Johnson is usually associated with being one of the Woody Hayes' prized recruits from New York, and it is true that Johnson graduated from Long Beach (N.Y.) High School.
But he was born March 2, 1954, in Georgia and attended Peach County High School near Atlanta until his family moved to New York before his senior season.
Whether it was Georgia or New York, college coaches would have found him. He played both fullback and linebacker in high school, and while most remember him as a battering ram type of player, Johnson possessed excellent speed in his younger days. In fact, coming out of the high school, the 6-1, 227-pounder was timed in 10.1 seconds in the 100-yard dash.
When he got to Ohio State, he met his destiny. In fact, after his freshman season, Hayes moved starter Bruce Elia to linebacker, where he became a star. Meanwhile, Johnson led tailback Archie Griffin into hundreds of holes in opposing defenses in 1974 and '75 as Griffin became college football's only two-time Heisman Trophy winner. They were part of the "Fab Four" backfield that also included quarterback Cornelius Green and wingback Brian Baschnagel.
Johnson earned a reputation as a punishing blocker, and he was. But that wasn't the only facet of his game. In fact, in 1975 when Griffin was winning his second Heisman, Johnson was leading the nation in scoring, setting an OSU record with 26 touchdowns that has never been equaled.
He was also a 1,000-yard rusher that season, piling up 1,059 yards in the same backfield with Griffin, who ran for 1,450.
The following year, with Jeff Logan taking over the tailback duties from Griffin, Johnson again led the Buckeyes in scoring with 19 touchdowns – that despite the fact he played most of the season on a pair of sprained ankles.
By the time he played his final game in Scarlet and Gray, Johnson had established scoring records for the most points in a game (30), season (156) and career (348). He also set new OSU marks for most touchdowns in a game (five), season (26) and career (58).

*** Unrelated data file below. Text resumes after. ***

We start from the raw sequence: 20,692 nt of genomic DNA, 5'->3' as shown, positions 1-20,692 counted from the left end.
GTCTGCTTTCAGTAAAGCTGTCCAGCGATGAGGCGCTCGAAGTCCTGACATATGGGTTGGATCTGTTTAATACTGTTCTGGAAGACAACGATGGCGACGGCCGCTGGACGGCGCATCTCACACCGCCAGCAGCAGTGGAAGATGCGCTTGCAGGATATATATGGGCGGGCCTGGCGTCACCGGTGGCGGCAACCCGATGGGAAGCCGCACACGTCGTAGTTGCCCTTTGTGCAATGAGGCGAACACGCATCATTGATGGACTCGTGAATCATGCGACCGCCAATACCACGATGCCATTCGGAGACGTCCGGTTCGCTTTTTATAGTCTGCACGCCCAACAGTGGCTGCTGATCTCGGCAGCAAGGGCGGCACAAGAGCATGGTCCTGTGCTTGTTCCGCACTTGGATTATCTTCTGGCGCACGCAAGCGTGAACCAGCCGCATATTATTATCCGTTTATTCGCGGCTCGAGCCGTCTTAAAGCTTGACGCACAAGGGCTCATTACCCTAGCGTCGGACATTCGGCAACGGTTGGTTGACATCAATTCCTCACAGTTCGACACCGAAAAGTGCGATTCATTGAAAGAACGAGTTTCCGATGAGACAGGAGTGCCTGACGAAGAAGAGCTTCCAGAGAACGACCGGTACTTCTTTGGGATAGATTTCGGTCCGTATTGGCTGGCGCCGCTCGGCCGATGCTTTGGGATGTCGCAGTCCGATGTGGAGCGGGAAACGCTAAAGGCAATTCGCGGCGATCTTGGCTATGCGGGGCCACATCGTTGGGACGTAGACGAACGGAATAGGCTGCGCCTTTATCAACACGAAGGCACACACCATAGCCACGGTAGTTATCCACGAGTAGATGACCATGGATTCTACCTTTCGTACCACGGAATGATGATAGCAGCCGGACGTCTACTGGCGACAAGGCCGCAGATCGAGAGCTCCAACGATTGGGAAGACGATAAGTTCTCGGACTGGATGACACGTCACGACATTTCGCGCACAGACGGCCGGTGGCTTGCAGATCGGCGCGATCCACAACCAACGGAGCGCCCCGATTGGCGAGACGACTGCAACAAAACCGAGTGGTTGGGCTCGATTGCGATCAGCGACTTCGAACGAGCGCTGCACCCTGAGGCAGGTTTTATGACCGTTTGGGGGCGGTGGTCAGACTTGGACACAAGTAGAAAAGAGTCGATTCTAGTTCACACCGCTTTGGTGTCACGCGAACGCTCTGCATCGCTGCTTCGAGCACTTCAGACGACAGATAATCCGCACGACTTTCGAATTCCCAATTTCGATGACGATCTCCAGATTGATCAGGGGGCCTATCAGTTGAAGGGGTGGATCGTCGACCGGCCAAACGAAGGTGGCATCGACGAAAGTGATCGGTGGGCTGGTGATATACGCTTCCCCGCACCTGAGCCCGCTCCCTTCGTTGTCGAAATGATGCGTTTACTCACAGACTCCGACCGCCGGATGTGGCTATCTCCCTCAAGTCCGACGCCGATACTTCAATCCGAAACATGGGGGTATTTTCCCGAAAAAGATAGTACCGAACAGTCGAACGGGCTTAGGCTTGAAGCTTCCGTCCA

Each of those records still stands with the exception of the career scoring mark. Johnson held onto that for 28 years until kicker Mike Nugent broke it in the final game of his career in 2004.
Johnson finished his Ohio State career with 2,308 yards, fourth on the school's all-time list when he played his final game and still the 14th-best total in history.
The Cincinnati Bengals made him their second-round selection in the 1976 NFL draft, and Johnson enjoyed a productive seven seasons in Cincinnati. He had his lone 1,000-yard season in 1981, leading the Bengals to Super Bowl XVI where they lost a 26-21 decision to San Francisco.
As in college, Johnson was particularly effective around the goal line, scoring 70 touchdowns for the Bengals from 1977 to '83.
Johnson finished his NFL career with stints in Miami and San Diego before he retired following the 1984 season. In 110 career games, he rushed for 5,626 yards and 76 TDs while adding another 1,334 yards and six scores on 175 career receptions. He finished among the NFL's top six in rushing touchdowns five times.
In 2000, Johnson was selected for Ohio State's All-Century Team, and in 2007, he was elected into the university's athletic hall of fame.
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